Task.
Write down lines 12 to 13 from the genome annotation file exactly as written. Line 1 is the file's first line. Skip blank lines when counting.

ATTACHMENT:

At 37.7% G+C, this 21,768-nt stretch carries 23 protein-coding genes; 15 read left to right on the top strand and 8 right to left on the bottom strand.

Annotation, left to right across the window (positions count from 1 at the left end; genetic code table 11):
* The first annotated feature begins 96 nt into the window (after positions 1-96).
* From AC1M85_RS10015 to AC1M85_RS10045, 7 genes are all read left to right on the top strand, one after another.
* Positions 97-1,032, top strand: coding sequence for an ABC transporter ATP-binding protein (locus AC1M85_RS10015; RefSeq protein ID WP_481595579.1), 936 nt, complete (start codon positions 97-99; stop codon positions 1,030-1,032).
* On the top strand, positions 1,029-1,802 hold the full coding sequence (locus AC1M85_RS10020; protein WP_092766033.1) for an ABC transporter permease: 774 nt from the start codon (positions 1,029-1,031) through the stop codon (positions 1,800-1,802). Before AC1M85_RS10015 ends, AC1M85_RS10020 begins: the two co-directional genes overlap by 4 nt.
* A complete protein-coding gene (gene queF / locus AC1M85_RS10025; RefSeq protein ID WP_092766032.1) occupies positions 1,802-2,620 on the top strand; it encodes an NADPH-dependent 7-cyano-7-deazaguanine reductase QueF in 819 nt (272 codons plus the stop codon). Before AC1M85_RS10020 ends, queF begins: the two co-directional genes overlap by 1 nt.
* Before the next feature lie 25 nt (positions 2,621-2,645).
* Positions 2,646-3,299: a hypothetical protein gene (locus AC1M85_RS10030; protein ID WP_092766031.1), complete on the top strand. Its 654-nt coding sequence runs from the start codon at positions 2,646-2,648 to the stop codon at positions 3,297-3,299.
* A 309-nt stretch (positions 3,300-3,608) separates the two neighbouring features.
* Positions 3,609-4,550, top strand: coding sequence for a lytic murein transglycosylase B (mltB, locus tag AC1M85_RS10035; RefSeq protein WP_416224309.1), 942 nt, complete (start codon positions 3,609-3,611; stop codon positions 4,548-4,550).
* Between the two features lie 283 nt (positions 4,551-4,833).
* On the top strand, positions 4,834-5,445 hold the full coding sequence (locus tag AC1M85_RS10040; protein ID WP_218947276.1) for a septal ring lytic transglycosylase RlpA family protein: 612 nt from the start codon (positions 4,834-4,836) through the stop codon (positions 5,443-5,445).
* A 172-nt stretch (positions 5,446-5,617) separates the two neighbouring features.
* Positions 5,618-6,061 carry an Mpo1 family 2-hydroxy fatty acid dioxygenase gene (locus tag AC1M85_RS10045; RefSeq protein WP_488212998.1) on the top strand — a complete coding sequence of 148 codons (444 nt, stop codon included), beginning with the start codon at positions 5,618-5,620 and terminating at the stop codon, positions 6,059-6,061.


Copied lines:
* Between the two features lie 283 nt (positions 4,551-4,833).
* On the top strand, positions 4,834-5,445 hold the full coding sequence (locus tag AC1M85_RS10040; protein ID WP_218947276.1) for a septal ring lytic transglycosylase RlpA family protein: 612 nt from the start codon (positions 4,834-4,836) through the stop codon (positions 5,443-5,445).